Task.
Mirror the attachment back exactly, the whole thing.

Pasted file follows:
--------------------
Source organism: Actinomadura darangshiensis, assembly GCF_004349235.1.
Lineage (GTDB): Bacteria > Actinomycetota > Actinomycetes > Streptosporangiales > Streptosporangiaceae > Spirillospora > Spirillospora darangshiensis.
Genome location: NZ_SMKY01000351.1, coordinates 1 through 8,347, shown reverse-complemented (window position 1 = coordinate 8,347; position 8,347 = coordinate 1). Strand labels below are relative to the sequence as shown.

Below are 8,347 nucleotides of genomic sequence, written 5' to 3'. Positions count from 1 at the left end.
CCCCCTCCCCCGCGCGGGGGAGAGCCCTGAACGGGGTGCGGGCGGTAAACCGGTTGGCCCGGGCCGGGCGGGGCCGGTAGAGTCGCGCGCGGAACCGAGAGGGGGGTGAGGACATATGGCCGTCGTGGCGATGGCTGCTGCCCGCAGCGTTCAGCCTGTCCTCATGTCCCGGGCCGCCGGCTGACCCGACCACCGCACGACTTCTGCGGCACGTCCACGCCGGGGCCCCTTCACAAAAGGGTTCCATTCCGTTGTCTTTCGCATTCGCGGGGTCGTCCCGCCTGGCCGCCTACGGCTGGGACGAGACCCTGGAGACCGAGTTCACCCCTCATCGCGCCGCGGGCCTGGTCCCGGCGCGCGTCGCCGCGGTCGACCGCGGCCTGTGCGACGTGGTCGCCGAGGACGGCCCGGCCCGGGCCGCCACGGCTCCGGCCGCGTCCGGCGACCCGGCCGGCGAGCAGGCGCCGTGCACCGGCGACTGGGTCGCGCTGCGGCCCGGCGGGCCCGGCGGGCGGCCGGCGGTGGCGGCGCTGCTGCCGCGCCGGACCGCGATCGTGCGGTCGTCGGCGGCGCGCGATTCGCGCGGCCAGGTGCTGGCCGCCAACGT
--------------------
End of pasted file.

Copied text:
Source organism: Actinomadura darangshiensis, assembly GCF_004349235.1.
Lineage (GTDB): Bacteria > Actinomycetota > Actinomycetes > Streptosporangiales > Streptosporangiaceae > Spirillospora > Spirillospora darangshiensis.
Genome location: NZ_SMKY01000351.1, coordinates 1 through 8,347, shown reverse-complemented (window position 1 = coordinate 8,347; position 8,347 = coordinate 1). Strand labels below are relative to the sequence as shown.

Below are 8,347 nucleotides of genomic sequence, written 5' to 3'. Positions count from 1 at the left end.
CCCCCTCCCCCGCGCGGGGGAGAGCCCTGAACGGGGTGCGGGCGGTAAACCGGTTGGCCCGGGCCGGGCGGGGCCGGTAGAGTCGCGCGCGGAACCGAGAGGGGGGTGAGGACATATGGCCGTCGTGGCGATGGCTGCTGCCCGCAGCGTTCAGCCTGTCCTCATGTCCCGGGCCGCCGGCTGACCCGACCACCGCACGACTTCTGCGGCACGTCCACGCCGGGGCCCCTTCACAAAAGGGTTCCATTCCGTTGTCTTTCGCATTCGCGGGGTCGTCCCGCCTGGCCGCCTACGGCTGGGACGAGACCCTGGAGACCGAGTTCACCCCTCATCGCGCCGCGGGCCTGGTCCCGGCGCGCGTCGCCGCGGTCGACCGCGGCCTGTGCGACGTGGTCGCCGAGGACGGCCCGGCCCGGGCCGCCACGGCTCCGGCCGCGTCCGGCGACCCGGCCGGCGAGCAGGCGCCGTGCACCGGCGACTGGGTCGCGCTGCGGCCCGGCGGGCCCGGCGGGCGGCCGGCGGTGGCGGCGCTGCTGCCGCGCCGGACCGCGATCGTGCGGTCGTCGGCGGCGCGCGATTCGCGCGGCCAGGTGCTGGCCGCCAACGT